During the recession, it appeared that no state would be hit harder than Michigan. However, a number of factors have since buoyed the state’s fortunes. In 2009, the state had the highest average unemployment rate in the country. By 2012, while unemployment was still high, six states had higher rates. Michigan’s GDP, which contracted by a record 9.1% in 2009, provides further evidence of the state’s recovery. In the next two years, the state’s GDP growth rate was among the highest in the country. Last year, it grew slightly less than the national rate. Despite its improvement, the state still struggles. Standard & Poor’s rates the Michigan’s credit as among the worst of any state. Characterized as unavoidable by city lawyers earlier this year, Detroit filed for bankruptcy this summer.

36. Mississippi
> Debt per capita: $2,276 (10th lowest)
> Budget deficit: 13.7% (18th largest)
> Unemployment: 9.2% (6th highest)
> Median household income: $37,095 (the lowest)
> Pct. below poverty line: 24.2% (the highest)

Nearly one in every four Mississippi residents lived in poverty last year, the worst rate in the nation. The state’s unemployment was also among the highest in 2012, and median household income was among the nation’s lowest. Property values improved between 2007 and 2012, but relative to other states, median home values went from second lowest in 2007 to lowest in 2012. However the state has been responsible about borrowing, with debt per capita totaling just $2,276 as of fiscal 2011, tenth lowest among the 50 states.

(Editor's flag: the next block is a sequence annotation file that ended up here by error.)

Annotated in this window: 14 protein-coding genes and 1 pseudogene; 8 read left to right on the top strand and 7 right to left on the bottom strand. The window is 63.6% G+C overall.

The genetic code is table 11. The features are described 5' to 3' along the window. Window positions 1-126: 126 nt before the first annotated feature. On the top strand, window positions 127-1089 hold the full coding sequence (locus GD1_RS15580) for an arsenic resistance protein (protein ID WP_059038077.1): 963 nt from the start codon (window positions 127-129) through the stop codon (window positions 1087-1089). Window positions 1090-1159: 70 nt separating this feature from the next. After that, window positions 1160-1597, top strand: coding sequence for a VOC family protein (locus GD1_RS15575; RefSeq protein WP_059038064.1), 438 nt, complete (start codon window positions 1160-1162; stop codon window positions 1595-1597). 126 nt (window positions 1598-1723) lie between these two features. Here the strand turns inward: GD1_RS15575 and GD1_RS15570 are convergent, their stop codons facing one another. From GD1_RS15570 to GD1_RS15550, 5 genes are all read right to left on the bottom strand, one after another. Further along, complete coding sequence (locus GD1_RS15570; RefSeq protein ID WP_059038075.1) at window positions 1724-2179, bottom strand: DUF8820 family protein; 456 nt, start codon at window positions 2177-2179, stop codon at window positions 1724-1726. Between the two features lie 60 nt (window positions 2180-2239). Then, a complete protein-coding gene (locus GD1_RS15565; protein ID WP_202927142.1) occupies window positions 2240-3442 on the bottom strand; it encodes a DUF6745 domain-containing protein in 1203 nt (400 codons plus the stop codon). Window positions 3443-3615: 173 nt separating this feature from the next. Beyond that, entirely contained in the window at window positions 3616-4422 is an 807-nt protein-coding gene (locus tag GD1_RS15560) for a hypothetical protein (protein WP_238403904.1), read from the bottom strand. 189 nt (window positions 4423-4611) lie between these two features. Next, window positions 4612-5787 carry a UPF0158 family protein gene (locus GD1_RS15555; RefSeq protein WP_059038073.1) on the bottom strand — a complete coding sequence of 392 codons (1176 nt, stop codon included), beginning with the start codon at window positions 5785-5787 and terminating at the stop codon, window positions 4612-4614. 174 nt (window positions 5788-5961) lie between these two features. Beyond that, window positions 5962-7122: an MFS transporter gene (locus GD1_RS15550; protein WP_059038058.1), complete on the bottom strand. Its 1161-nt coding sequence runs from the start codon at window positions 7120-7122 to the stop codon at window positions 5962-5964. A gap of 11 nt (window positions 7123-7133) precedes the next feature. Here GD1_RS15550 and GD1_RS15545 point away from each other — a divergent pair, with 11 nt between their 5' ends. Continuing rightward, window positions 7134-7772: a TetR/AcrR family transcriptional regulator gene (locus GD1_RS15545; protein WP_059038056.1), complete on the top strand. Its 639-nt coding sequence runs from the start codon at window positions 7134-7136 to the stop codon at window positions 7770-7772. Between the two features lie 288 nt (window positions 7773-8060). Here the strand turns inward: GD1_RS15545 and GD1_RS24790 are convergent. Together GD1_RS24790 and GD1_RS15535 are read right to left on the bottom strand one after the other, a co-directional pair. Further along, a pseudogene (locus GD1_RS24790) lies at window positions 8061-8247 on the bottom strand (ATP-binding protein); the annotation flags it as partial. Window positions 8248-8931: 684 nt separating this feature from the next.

37. Florida
> Debt per capita: $2,294 (11th lowest)
> Budget deficit: 15.8% (16th largest)
> Unemployment: 8.6% (12th highest)
> Median household income: $45,040 (11th lowest)
> Pct. below poverty line: 17.1% (17th highest)

Florida was rocked by the housing crisis as foreclosures piled up, home prices plunged, and construction went unfinished. Home values plummeted by nearly 36% between 2007 and 2012. One in every 32 homes in the state was in foreclosure last year, the highest in the country. Florida also had one of the nation’s highest crime rates, at 487 violent crimes per 100,000 residents. Meanwhile, 20% of the population lacked health coverage, more than all but three other states. The state received accolades from the Tax Foundation, however, for its business-friendly tax climate. Recently, Governor Rick Scott pledged to cut more than $500 million in taxes in his next budget. Scott also touted his own performance in cutting Florida’s deficit. Florida had to close a $3.7 billion deficit, equal to 15.8% of its budget, in fiscal 2012, according to the CBPP.